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LCAT (lecithin-cholesterol acyltransferase) deficiency is a rare lipoprotein metabolism disorder characterized clinically by corneal opacities, and sometimes renal failure and hemolytic anemia, and biochemically by severely reduced HDL cholesterol.
Prevalence of LCAT deficiency is unknown. About 125 cases have been reported to date worldwide. Most cases were reported in Europe, Japan and Canada.
Age of onset is variable but most patients are diagnosed during adulthood. Two familial forms of LCAT deficiency have been reported: familial LCAT deficiency (FLD, see this term) characterized by corneal opacities, anemia and renal insufficiency, and Fish-eye disease (FED, see this term) characterized by corneal opacities and sometimes atherosclerosis.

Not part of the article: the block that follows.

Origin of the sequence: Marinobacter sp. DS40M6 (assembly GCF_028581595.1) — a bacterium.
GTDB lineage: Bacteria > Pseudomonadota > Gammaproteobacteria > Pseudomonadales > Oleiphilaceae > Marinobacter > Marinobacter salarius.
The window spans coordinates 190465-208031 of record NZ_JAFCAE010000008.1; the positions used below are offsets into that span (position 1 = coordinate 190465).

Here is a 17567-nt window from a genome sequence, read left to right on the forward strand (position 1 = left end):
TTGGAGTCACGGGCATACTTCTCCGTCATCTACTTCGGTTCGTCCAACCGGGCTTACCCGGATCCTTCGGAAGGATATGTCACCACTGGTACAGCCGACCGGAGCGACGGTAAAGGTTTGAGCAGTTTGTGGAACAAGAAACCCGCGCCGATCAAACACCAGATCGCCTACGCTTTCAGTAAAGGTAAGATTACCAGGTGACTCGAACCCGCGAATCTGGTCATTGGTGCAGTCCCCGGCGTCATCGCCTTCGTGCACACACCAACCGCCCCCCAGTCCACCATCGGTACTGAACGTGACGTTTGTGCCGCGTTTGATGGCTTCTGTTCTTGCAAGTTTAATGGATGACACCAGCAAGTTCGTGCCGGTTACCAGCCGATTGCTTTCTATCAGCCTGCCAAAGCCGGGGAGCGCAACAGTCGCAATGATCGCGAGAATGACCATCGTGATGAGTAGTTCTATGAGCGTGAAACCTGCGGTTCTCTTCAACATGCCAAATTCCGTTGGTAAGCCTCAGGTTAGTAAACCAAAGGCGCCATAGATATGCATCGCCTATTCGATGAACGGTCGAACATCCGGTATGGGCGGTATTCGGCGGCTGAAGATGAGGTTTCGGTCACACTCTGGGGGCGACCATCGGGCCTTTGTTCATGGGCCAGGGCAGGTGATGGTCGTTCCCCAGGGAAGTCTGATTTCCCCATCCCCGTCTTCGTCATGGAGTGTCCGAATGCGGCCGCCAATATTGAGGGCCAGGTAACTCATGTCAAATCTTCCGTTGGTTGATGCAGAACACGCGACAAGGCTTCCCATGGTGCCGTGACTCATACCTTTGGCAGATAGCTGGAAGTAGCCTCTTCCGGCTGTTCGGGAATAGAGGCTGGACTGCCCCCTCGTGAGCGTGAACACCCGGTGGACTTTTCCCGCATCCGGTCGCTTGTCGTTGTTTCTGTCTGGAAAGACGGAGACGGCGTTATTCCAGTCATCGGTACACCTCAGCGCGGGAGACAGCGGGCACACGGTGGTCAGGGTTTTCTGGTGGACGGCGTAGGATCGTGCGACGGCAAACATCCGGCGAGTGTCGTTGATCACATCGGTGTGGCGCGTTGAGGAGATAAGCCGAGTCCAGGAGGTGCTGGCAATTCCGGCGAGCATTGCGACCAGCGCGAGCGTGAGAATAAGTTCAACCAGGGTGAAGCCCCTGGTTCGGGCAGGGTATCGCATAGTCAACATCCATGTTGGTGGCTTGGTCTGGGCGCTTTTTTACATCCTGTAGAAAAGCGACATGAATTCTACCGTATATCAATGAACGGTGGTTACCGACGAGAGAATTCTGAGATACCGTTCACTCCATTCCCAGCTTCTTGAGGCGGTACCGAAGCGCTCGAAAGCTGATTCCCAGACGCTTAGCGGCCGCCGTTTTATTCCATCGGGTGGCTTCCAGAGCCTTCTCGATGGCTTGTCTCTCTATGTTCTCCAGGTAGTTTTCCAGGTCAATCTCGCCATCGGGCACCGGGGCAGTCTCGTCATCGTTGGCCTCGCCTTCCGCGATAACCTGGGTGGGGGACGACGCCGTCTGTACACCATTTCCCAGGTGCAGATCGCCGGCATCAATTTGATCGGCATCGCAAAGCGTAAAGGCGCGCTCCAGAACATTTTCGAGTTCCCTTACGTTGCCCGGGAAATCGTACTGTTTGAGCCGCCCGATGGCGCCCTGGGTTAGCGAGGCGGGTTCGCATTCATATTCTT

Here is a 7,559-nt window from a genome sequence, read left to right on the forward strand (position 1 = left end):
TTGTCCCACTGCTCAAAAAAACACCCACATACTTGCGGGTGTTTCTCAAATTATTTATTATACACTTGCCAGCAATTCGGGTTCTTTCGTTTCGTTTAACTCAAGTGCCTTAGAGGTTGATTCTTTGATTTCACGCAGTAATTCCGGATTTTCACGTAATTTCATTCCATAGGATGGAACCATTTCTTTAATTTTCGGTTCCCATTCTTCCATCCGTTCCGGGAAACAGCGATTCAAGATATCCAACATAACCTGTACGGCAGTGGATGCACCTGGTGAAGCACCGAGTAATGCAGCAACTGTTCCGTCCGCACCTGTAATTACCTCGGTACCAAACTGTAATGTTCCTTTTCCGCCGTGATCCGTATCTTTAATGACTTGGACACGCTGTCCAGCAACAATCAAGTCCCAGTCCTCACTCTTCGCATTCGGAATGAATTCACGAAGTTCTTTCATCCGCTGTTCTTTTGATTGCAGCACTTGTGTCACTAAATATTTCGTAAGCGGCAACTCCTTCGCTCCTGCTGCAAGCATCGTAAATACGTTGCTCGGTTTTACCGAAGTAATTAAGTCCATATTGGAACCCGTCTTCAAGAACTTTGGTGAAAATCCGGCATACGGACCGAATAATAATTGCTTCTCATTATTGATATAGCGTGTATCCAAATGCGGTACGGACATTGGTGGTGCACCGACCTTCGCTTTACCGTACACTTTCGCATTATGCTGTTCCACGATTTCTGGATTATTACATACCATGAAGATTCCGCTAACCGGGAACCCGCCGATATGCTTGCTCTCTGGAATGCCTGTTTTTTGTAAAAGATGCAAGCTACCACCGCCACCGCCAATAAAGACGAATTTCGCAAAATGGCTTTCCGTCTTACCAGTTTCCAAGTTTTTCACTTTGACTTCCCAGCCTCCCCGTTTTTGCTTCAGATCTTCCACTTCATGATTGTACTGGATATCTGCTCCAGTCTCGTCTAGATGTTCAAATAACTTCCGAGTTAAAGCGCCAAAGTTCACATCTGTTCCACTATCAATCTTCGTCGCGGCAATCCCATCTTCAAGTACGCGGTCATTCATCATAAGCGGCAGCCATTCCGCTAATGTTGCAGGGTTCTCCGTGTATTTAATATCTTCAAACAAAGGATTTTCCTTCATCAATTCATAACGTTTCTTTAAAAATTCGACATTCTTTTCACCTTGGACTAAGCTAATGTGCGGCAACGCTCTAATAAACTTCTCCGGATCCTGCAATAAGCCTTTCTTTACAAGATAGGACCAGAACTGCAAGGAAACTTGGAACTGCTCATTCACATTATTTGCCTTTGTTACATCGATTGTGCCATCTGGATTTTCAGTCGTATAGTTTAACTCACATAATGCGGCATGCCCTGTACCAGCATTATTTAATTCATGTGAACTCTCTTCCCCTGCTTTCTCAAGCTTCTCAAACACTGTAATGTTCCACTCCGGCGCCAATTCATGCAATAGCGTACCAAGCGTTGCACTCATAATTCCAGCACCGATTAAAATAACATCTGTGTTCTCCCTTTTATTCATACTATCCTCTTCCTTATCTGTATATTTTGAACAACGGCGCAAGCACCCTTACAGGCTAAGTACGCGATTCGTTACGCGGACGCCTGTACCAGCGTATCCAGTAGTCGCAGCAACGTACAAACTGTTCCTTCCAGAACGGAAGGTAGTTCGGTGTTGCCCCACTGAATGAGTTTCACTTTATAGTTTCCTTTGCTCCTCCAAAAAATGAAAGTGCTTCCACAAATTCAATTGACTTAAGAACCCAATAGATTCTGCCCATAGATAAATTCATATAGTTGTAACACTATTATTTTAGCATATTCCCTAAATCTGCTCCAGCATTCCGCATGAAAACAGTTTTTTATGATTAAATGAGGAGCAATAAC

LCAT deficiency is caused by deficient or absent catalytic activity of the LCAT enzyme, which catalyzes the formation of cholesterol esters in lipoproteins and is encoded by the LCAT gene (16q22.1). Accumulation of unesterified cholesterol in the body, e.g. in the cornea, erythrocytes and kidneys, is thought to underlie the clinical manifestations. To date, more than 85 mutations in the LCAT gene have been identified. LCAT deficiency follows an autosomal recessive pattern of inheritance.
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